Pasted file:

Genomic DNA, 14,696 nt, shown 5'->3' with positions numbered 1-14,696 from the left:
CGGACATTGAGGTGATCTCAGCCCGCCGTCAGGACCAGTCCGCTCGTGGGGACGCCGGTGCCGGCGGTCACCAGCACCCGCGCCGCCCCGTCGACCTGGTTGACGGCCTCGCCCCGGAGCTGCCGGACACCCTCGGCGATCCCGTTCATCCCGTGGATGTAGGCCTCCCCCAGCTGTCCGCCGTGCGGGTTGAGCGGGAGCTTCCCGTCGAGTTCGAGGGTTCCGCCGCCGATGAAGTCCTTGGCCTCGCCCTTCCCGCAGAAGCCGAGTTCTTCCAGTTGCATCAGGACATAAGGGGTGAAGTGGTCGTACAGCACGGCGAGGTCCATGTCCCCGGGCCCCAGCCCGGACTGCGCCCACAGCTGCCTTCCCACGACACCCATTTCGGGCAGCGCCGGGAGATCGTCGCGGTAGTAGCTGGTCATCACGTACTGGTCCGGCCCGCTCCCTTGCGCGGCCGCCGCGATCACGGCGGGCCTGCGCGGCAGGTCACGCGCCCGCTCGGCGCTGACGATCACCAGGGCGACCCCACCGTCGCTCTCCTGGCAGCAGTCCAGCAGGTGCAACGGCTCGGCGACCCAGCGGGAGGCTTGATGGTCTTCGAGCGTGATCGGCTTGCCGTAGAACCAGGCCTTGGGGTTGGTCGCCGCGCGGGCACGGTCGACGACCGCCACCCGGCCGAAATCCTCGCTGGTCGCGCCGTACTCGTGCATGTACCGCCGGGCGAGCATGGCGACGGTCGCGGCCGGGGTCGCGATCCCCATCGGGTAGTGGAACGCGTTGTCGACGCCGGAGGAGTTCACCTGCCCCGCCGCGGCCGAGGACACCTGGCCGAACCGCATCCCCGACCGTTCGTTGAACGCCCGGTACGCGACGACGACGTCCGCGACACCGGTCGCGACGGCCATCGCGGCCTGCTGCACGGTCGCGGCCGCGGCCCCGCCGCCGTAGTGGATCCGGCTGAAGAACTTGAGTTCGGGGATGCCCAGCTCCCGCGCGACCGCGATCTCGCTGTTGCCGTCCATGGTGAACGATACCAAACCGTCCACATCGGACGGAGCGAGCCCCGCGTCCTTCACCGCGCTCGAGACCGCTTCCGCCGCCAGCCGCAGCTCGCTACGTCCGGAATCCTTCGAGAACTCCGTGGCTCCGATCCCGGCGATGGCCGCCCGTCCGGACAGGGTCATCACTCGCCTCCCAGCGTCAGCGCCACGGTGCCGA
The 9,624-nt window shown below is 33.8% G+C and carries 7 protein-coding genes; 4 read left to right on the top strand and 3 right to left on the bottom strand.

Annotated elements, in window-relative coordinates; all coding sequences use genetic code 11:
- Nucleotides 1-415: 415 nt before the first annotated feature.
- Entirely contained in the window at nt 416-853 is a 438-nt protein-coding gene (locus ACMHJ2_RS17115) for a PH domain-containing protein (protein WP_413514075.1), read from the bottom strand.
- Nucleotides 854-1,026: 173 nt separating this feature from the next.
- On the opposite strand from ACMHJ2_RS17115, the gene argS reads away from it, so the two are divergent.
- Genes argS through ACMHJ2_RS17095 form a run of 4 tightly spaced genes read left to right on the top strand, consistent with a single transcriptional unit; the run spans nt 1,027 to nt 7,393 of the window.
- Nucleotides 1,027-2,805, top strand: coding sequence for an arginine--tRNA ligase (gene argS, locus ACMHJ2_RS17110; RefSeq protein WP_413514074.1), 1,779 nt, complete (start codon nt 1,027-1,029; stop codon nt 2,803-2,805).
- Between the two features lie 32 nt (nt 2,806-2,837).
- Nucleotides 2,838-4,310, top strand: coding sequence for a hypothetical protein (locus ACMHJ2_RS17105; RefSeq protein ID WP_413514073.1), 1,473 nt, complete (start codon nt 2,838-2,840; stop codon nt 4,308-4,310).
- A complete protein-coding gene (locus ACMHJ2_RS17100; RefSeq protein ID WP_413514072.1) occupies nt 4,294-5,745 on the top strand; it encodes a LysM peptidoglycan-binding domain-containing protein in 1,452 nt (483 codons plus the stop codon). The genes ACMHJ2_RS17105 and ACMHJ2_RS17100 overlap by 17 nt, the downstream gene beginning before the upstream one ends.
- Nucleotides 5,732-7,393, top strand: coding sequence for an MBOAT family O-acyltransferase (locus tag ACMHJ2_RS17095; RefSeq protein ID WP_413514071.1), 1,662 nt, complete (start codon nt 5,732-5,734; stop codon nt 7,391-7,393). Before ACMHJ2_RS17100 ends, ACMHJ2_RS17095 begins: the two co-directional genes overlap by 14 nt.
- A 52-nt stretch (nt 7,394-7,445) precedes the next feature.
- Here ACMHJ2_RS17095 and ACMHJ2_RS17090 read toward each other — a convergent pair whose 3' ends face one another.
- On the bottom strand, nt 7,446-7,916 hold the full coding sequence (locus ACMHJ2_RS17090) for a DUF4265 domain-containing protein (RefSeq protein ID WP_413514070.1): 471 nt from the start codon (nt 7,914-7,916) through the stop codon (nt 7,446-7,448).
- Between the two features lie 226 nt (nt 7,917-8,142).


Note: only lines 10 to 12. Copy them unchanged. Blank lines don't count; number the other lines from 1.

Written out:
- Nucleotides 1,027-2,805, top strand: coding sequence for an arginine--tRNA ligase (gene argS, locus ACMHJ2_RS17110; RefSeq protein WP_413514074.1), 1,779 nt, complete (start codon nt 1,027-1,029; stop codon nt 2,803-2,805).
- Between the two features lie 32 nt (nt 2,806-2,837).
- Nucleotides 2,838-4,310, top strand: coding sequence for a hypothetical protein (locus ACMHJ2_RS17105; RefSeq protein ID WP_413514073.1), 1,473 nt, complete (start codon nt 2,838-2,840; stop codon nt 4,308-4,310).